Breastfeeding In The NICU
Discuss your breastfeeding intentions with the staff to be sure they know and understand your expectations, and can help you receive the information and assistance you need. If you plan on breastfeeding, you will need to speak to a staff member about utilizing a breast pump within the first 24 hours after birth. Most hospitals will lend you a pump, if you do not already have one. They can also assist you with the purchase of a breast pump if covered by insurance. A lactation consultant will go over with you how often to pump and where you can pump in privacy in the NICU.
While you are pumping for your baby, the NICU should be able to supply storage bottles for your breast milk. Always clearly label your bottles with your child’s name, date, and time. Find out where in the NICU the milk is stored and make sure they are being rotated properly to use the oldest milk first.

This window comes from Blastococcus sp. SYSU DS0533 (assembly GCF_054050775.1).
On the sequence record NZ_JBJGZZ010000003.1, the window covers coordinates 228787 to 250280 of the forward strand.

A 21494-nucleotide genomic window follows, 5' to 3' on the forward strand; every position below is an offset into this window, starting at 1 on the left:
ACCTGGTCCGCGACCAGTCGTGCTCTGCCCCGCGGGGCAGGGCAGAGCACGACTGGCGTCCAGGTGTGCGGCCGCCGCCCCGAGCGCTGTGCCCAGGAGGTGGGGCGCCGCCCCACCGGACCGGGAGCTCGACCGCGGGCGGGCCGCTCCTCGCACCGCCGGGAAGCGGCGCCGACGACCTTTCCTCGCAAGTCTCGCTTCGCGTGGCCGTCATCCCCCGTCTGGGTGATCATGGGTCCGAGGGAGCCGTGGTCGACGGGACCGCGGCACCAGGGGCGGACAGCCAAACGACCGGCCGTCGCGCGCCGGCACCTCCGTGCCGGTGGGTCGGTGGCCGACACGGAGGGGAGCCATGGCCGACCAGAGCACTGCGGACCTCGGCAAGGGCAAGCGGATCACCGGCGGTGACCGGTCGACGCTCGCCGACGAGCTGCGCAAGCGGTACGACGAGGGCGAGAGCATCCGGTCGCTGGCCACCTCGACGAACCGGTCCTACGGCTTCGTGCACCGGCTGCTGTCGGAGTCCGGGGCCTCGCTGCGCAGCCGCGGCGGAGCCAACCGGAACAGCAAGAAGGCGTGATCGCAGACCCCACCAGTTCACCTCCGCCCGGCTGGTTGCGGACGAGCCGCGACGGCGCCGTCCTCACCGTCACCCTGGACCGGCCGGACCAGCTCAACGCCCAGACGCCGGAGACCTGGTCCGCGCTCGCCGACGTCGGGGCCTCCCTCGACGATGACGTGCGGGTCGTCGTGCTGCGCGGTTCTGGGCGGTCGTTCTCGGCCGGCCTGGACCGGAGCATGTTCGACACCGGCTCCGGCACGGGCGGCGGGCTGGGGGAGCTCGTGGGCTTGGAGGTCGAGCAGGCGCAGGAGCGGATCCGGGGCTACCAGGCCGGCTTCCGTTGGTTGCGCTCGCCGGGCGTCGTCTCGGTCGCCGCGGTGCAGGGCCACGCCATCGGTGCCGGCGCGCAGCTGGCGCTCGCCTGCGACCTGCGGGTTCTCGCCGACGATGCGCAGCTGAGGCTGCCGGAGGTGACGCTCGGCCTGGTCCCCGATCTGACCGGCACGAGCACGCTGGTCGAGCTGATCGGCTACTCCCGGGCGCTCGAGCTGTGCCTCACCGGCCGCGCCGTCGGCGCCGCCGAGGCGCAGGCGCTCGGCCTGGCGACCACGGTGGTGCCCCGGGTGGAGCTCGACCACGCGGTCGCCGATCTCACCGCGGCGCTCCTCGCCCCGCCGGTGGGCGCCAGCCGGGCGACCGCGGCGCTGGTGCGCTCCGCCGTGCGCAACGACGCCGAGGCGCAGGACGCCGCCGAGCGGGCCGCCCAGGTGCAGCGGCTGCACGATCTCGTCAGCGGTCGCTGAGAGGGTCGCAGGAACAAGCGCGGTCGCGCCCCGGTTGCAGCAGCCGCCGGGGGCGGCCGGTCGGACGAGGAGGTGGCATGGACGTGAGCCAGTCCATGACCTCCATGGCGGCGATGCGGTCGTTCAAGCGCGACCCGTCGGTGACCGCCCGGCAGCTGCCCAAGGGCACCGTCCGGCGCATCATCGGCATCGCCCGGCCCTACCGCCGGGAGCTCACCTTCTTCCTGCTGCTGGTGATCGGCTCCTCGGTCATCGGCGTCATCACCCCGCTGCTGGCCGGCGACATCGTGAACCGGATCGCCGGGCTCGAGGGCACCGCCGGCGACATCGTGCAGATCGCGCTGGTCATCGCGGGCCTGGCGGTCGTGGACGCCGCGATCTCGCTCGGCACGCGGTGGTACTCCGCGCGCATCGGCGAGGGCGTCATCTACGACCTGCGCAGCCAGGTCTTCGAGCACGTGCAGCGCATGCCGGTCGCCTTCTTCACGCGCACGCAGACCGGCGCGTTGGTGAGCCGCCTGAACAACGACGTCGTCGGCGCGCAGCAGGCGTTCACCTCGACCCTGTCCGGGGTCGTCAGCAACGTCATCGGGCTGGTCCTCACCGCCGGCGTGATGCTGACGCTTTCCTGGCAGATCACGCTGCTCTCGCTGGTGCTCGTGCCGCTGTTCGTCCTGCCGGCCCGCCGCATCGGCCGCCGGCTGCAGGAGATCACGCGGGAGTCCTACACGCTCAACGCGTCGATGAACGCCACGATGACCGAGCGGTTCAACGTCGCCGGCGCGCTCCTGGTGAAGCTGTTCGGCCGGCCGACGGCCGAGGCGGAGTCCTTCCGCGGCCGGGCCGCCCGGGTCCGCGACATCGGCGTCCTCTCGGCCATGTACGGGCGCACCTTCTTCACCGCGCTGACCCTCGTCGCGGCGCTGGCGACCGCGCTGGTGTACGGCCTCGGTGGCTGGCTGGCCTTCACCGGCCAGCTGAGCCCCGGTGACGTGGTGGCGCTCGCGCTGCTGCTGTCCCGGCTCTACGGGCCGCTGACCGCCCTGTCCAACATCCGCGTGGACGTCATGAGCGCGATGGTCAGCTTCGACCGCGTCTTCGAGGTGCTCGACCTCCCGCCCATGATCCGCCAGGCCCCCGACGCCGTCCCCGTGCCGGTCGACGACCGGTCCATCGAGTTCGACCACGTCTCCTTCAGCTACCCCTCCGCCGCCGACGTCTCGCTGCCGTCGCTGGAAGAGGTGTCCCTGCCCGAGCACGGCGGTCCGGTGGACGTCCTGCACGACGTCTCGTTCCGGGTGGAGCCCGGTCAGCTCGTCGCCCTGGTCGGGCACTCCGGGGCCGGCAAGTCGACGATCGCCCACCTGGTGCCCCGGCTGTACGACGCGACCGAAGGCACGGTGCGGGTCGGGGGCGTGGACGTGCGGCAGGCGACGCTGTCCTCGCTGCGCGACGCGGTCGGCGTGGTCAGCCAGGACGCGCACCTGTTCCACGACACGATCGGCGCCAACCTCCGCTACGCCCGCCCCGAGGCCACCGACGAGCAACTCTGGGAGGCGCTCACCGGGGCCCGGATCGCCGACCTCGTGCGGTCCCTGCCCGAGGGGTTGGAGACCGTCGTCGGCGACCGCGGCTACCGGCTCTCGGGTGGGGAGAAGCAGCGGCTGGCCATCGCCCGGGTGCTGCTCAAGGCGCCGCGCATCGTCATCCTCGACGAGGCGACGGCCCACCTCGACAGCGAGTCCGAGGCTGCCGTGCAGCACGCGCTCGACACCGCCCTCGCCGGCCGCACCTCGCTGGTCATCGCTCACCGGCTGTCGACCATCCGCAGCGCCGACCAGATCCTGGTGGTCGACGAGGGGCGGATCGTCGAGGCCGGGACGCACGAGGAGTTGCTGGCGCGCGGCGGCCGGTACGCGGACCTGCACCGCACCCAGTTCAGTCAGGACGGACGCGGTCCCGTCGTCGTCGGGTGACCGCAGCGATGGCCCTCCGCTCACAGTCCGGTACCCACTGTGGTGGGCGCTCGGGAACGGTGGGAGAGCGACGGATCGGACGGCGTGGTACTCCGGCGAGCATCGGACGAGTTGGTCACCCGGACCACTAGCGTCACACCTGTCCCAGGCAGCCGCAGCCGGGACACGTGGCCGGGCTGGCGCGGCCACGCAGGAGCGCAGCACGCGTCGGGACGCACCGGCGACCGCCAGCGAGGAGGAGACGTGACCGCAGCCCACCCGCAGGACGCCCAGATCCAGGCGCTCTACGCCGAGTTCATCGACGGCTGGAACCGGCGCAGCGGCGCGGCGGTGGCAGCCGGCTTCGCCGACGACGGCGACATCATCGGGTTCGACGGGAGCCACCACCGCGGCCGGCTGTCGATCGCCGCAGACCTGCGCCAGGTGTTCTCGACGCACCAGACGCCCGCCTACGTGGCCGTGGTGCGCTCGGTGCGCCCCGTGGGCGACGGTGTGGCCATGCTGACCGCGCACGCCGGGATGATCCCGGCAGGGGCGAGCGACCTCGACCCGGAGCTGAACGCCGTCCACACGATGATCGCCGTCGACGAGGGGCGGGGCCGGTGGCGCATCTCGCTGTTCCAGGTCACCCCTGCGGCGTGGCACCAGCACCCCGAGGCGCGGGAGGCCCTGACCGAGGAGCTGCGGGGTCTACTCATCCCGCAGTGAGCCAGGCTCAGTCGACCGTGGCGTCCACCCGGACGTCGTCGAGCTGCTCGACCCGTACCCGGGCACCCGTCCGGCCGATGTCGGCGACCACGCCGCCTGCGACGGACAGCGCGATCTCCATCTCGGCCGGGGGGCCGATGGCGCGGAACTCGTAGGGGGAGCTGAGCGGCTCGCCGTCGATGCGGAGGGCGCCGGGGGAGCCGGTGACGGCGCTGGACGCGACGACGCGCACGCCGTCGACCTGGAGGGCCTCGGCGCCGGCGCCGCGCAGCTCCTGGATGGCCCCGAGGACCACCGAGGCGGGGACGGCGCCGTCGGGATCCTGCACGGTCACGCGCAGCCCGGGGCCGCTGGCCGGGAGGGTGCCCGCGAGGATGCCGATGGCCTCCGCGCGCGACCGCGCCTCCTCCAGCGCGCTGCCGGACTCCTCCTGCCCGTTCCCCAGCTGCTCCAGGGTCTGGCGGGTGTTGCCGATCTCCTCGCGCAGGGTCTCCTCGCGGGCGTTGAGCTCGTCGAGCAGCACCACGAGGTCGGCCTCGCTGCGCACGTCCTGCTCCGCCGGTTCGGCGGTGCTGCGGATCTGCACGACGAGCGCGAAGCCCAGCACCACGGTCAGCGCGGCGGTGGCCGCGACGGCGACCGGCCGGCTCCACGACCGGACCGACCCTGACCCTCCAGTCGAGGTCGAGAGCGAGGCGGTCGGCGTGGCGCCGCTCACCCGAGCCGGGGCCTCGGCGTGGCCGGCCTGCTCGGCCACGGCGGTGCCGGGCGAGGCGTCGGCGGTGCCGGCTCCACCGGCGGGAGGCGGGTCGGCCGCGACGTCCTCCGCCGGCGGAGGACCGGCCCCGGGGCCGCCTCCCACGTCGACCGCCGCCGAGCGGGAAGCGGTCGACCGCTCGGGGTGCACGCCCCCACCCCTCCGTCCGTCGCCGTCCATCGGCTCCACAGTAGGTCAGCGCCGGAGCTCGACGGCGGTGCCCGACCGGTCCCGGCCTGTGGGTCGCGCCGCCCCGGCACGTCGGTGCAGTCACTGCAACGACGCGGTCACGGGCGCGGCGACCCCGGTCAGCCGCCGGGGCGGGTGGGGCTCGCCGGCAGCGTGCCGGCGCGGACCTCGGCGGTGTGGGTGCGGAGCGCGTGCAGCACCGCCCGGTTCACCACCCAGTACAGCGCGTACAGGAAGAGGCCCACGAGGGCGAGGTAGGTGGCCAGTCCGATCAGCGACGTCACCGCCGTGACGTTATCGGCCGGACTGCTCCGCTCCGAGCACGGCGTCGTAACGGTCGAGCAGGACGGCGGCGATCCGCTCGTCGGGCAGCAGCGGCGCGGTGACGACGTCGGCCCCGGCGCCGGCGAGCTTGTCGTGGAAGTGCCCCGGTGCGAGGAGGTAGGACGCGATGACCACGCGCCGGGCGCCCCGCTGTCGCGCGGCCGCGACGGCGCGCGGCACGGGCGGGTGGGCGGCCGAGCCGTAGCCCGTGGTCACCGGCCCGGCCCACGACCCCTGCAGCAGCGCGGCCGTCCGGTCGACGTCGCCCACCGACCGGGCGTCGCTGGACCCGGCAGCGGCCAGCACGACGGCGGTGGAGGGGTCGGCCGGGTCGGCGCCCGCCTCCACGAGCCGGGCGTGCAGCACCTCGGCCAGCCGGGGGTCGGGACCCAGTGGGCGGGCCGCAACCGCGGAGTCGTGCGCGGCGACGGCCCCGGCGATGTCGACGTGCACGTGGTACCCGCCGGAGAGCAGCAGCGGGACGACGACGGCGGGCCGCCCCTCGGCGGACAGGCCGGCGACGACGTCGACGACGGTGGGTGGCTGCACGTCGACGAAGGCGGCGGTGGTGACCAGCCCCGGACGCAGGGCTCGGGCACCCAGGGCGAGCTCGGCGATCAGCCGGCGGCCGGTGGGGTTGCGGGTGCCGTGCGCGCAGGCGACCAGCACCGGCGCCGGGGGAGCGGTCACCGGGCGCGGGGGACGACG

Try to keep to your pumping schedule in and outside the NICU. By pumping on schedule you can assure your milk supply stays strong and it will prepare you for the schedule of feedings when your child is discharged.
When the time comes to breastfeed your child, understand that there can be many challenges to breastfeeding a NICU baby. It’s common for them to tire quickly, have trouble sucking, or become easily distracted. It can all be very frustrating for new moms. Request a lactation specialist to help you with any concerns or problems you are experiencing.
Breastfeeding and/or pumping can be a challenge, but it is the best thing you can do for your NICU baby. Remember to stay hydrated and take care of yourself as well. Your milk supply will rely on your well-being.